This afternoon, Judge Jon E. Fredrickson of the Racine County Circuit Court granted the Institute for Justice’s (IJ’s) request to dismiss a defamation suit brought by Mount Pleasant Village Attorney Chris Smith against local political activist Kelly Gallaher from the bench. During a controversy over a proposed change to the term lengths of members of the Mount Pleasant village board, Smith told a local newspaper that the change had been discussed “since 2018.” This struck Kelly as wrong, and she followed up by sending Smith a public-records request for all records of public discussions since 2018. Told there were no records dating that far back, Kelly went public, accusing Smith of lying in emails to reporters and in social media posts.
Smith responded promptly, telling Kelly he would sue her for defamation unless she publicly posted a retraction that he wrote himself and “refrain[ed] from publicly referencing [him] in any comment, regardless of whether such comment is written or spoken.” Kelly, who is not a lawyer and was frightened by the cost of a potential lawsuit, posted the retraction he wrote for her. And Smith sued her anyway.
“Public officials don’t get to use lawsuits to punish people for criticizing them,” explained IJ Senior Attorney Robert McNamara. “Chris Smith’s lawsuit was transparently bogus and had no basis in the law. But a lawsuit doesn’t need to have any merit to scare people into silence, and that’s all too often the whole point of lawsuits like this one.”
That is why IJ took on Kelly’s case. It is easy for lawyers or people with easy access to lawyers to file lawsuits and force their critics to spend thousands of dollars defending them (or, more likely, simply shut up). But the First Amendment means that lawsuits like Smith’s are baseless. Kelly had done her research and fully explained her basis for thinking that Smith was lying, and Smith (as a government official) has to overcome the high bar of First Amendment protection for speech like Kelly’s. For both reasons, IJ’s brief argued, the case should be dismissed.
In today’s ruling from the bench, Judge Fredrickson agreed. “We’re talking about public citizens trying to do their due diligence about what their governments are doing,” he explained from the bench. “The record here is clear that [Kelly’s] Facebook, email, and Twitter statements are not defamatory.”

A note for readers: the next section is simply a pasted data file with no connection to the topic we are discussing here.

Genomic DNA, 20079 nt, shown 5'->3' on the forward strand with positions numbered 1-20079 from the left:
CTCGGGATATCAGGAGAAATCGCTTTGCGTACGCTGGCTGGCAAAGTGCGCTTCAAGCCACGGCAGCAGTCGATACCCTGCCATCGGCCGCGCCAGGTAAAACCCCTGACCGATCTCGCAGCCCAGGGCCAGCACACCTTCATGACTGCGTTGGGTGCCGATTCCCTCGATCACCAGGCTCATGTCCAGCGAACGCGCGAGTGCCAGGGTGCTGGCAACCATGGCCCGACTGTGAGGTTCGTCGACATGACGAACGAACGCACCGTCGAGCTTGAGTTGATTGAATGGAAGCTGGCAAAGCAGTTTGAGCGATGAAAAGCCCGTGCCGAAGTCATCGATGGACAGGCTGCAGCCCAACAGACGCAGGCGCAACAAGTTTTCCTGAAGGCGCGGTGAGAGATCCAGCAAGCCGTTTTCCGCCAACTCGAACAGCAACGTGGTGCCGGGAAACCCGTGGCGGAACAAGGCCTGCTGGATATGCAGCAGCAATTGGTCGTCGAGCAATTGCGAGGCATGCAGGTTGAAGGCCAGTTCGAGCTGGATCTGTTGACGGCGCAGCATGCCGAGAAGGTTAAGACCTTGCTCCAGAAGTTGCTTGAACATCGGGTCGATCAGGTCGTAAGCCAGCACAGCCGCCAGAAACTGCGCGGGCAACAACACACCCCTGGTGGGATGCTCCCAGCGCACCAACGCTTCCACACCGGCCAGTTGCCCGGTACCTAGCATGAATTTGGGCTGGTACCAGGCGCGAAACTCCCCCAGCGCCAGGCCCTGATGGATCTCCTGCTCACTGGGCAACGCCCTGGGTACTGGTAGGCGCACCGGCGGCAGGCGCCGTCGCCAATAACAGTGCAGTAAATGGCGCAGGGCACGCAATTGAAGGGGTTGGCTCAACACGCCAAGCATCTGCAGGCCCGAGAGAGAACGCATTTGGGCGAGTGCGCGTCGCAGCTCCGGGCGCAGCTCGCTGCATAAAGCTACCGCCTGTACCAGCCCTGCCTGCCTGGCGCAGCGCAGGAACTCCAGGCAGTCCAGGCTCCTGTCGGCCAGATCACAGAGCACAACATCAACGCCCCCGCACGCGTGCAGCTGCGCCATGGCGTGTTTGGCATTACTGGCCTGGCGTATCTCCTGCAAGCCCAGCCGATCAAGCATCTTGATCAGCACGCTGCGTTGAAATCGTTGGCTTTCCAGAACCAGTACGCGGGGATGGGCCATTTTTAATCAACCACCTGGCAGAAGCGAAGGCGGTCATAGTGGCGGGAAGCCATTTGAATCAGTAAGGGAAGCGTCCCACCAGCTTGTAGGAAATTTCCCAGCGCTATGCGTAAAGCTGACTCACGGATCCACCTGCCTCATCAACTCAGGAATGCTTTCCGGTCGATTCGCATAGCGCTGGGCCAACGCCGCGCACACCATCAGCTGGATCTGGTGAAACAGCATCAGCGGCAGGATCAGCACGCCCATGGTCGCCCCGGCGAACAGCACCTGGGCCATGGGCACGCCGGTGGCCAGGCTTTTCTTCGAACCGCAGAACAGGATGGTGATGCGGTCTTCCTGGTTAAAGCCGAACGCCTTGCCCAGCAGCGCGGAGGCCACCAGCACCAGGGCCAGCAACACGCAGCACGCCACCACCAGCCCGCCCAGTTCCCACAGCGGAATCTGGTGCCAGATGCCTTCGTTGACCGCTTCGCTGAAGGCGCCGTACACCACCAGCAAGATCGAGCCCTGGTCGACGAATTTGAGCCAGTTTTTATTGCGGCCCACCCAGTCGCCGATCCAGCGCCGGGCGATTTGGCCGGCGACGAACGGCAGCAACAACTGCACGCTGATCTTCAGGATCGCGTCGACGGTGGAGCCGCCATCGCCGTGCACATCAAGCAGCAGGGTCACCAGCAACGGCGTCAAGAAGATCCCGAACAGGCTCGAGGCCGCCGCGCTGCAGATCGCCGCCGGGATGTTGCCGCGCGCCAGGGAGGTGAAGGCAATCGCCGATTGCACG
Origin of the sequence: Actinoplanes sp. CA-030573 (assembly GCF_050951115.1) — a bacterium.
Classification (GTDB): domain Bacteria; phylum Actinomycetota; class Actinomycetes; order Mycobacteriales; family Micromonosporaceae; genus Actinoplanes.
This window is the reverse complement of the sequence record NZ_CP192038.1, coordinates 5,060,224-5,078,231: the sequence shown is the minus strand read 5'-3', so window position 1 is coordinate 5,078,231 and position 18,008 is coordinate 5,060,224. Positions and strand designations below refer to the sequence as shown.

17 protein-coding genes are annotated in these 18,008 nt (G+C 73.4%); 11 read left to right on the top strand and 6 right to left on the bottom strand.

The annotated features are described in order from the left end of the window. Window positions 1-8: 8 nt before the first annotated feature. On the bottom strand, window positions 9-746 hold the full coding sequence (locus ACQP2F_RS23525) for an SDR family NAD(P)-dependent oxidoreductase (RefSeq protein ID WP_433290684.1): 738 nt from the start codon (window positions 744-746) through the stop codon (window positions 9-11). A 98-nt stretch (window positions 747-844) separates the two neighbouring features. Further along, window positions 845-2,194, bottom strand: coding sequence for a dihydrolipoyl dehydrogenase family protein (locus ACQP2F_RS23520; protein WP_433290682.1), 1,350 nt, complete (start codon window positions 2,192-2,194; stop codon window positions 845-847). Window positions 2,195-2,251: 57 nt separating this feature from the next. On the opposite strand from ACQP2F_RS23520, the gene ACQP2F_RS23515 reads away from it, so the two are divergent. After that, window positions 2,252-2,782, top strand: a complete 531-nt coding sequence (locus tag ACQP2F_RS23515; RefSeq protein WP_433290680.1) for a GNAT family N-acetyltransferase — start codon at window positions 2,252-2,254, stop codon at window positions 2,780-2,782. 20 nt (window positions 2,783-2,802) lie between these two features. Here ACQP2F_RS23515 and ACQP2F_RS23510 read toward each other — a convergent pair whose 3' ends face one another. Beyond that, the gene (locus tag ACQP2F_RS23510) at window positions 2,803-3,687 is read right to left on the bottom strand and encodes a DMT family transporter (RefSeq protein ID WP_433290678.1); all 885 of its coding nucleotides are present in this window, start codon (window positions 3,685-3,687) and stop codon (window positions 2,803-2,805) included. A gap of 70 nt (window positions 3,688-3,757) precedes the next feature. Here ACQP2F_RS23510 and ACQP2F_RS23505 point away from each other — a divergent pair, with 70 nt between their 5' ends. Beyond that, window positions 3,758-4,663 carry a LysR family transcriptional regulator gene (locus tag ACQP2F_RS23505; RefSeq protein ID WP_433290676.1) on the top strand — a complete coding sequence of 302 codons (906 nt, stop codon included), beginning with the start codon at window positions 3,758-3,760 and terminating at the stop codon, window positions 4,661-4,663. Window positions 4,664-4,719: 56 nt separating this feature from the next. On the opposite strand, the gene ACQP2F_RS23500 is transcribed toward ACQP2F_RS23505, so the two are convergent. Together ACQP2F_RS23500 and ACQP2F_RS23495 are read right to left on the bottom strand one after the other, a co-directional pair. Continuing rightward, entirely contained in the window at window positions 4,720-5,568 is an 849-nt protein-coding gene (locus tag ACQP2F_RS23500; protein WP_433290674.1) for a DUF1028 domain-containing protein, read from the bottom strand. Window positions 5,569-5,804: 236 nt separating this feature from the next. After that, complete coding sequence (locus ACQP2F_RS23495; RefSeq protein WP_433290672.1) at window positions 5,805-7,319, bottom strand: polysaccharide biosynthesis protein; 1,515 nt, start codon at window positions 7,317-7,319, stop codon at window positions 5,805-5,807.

Judge Fredrickson did not find that Smith had actually lied in his statements to the press, noting that, “Attorney Smith is not a liar, I’m not finding that.” Instead, the judge emphasized that a defamation suit was inappropriate because, whether Chris Smith had lied or not, Kelly “appeared to be concerned with getting the truth or falsity correct.”
“It is a relief to prevail in court today and not just for myself,” said Kelly. “Every resident of Mount Pleasant won today because our public officials have been put on notice that they cannot silence the voices of their constituents through intimidation tactics like the frivolous lawsuit filed by Village Attorney Chris Smith. This lawsuit was filed to bankrupt me and force me into a settlement, thereby silencing any and all criticism of every Mount Pleasant official.”
Nationwide, 32 states and Washington, D.C., have adopted anti-SLAPP (“Strategic Lawsuits Against Public Participation”) laws to discourage retaliatory defamation lawsuits like Chris Smith’s. These laws allow for quicker dismissals of abusive litigation and even allow defendants to recover their attorneys’ fees.
“Today’s decision is a victory for free speech and a defeat for government officials who would like their constituents to shut up about them,” concluded IJ Constitutional Law Fellow James Knight. “But not everyone is represented by free public-interest lawyers, and the Wisconsin legislature should adopt meaningful reforms before the next Chris Smith decides to file a lawsuit like this.”